Study Reveals Source of Human Evolution, African Genetics

An international team of researchers has reported the largest-ever study of genetics in Africa that helps pinpoint where human evolution began.

The 10-year study combined efforts from African, American, and European researchers who studied 121 African populations, four African American populations and 60 non-African populations to uncover more than four million genotypes.

Teams were looking for patterns of variation at 1327 DNA markers. They discovered that about 71 percent of the African American population has genetic traces back to origins in West Africa. They also have between 13 percent and 15 percent European ancestry and a smaller amount of other African origins.

“This is the largest study to date of African genetic diversity in the nuclear genome,” said Sarah Tishkoff, a geneticist with joint appointments in the School of Arts and Sciences and the School of Medicine at the University of Pennsylvania.

“This long term collaboration”¦has resulted in novel insights about levels and patterns of genetic diversity in Africa, a region that has been underrepresented in human genetic studies.”

Researchers have placed the origins of human evolution to be in southern Africa, near the South Africa-Namibian border. They compiled a map of ancient human migrations to show that modern humans likely left the continent near the middle of the Red Sea in East Africa.

Analysts also uncovered evidence for ancient common ancestry of geographically diverse hunter-gatherer populations in Africa, including Pygmies from central Africa and click-speaking populations from southern and eastern Africa, suggesting the possibility that the original pygmy language may have contained clicks.

“Given the fact that modern humans arose in Africa, they have had time to accumulate dramatic changes” in their genes, Tishkoff told the Associated Press.

She added that there is no single African population that represents the modern diversity on the continent. This suggests that many ethnically diverse African populations should be included in studies of human genetic variation, disease susceptibility, and drug response.

“Our goal has been to do research that will benefit Africans, both by learning more about their population history and by setting the stage for future genetic studies, including studies of genetic and environmental risk factors for disease and drug response,” said Tishkoff.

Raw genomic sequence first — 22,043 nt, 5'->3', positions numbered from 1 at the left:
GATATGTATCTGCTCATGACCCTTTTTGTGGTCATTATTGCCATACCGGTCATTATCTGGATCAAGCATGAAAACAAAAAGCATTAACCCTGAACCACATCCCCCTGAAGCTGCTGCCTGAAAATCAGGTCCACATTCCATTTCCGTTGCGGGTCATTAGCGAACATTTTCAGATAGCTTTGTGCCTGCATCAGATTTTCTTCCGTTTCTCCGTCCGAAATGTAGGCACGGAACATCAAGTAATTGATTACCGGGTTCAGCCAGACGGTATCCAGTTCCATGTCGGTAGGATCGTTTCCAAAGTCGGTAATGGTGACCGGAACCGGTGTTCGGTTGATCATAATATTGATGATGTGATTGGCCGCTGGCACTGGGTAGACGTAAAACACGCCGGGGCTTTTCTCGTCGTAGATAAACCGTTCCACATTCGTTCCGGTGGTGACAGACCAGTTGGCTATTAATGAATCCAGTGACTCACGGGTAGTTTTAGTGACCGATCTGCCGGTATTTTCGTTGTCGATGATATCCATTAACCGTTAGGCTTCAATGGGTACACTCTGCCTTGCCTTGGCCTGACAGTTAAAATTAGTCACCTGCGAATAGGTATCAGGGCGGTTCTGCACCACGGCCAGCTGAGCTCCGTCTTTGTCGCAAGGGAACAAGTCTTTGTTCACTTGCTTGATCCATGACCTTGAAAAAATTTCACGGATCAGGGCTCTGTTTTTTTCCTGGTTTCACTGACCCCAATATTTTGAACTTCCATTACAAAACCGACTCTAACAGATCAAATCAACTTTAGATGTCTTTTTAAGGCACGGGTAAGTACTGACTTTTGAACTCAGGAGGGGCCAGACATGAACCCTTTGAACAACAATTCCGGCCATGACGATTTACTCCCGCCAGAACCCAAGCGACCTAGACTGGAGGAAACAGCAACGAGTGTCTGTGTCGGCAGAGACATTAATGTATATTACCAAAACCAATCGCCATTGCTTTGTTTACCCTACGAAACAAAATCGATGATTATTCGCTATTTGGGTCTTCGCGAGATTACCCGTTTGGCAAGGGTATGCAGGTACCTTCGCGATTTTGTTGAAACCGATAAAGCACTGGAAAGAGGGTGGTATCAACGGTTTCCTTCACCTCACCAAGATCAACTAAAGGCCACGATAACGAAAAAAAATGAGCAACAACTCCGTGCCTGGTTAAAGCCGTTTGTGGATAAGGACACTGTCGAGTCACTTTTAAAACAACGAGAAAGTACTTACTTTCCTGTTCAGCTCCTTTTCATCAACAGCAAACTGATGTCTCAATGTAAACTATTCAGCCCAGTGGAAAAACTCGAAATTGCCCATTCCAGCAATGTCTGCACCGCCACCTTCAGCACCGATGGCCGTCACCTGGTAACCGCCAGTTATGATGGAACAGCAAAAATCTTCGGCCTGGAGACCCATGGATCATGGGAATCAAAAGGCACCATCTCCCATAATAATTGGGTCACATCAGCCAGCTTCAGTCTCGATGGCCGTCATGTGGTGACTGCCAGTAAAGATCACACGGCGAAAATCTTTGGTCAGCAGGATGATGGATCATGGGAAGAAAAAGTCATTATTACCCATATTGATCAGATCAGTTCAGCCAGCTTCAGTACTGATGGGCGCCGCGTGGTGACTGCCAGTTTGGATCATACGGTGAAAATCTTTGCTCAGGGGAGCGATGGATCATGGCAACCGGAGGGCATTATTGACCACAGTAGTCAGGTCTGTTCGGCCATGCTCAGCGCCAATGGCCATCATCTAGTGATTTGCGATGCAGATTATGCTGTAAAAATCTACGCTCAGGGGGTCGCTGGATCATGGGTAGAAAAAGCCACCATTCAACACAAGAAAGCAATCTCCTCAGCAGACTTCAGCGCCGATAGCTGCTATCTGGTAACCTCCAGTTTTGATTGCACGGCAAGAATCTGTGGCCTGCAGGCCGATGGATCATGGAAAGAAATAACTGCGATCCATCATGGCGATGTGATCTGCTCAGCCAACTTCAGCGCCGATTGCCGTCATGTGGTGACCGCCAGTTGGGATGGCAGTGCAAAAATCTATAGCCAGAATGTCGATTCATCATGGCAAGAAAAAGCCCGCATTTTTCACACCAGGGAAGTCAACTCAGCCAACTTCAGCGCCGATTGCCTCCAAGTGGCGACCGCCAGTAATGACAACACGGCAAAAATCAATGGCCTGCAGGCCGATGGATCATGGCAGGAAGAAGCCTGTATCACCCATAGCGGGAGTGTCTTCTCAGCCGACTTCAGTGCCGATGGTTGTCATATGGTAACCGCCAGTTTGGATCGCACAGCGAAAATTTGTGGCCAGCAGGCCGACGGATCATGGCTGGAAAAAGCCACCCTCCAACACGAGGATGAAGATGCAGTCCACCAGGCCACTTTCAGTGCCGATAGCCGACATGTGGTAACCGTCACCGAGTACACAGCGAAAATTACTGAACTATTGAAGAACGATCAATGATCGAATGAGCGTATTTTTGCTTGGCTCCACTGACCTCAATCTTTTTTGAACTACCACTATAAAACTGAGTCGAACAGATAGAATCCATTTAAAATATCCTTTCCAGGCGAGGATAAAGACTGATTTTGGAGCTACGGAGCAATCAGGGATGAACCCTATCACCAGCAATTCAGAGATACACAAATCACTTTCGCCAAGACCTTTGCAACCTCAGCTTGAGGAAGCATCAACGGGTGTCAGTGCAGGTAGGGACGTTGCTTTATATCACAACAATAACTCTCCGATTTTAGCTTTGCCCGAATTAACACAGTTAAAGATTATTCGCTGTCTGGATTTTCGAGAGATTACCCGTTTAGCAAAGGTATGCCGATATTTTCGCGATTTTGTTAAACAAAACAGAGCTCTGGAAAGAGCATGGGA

Scott Williams, Associate Professor of Molecular Physiology & Biophysics at Vanderbilt University, told the AP that the study “provides a critical piece in the puzzle” for determining genes that may predispose certain populations to a particular illness, such as prostate cancer, hypertension or diabetes.

“Everybody’s history is part of African history because everybody came out of Africa,” said Muntaser Ibrahim of the department of molecular biology at the University of Khartoum, Sudan.

“Now we have spectacular insight into the history of the African population … the oldest history of mankind.

Christopher Ehret of the department of history at the University of California, Los Angeles, compared genetic information to the migration of different languages.

He found that about 2,000 language groups exist in Africa, but they are not always correlated to a specific genetic variation. Movement of a language usually involves arrival of new people, Ehret told the AP. The genetic variations typically transfer along with the movement.

The study, published in the journal Science, was supported by the National Cancer Institute, the National Institutes of Health, the Advanced Computing Center for Research and Education at Vanderbilt University, the L.S.B. Leakey and Wenner Gren Foundation, the National Science Foundation, the David and Lucile Packard and Burroughs Wellcome foundations.

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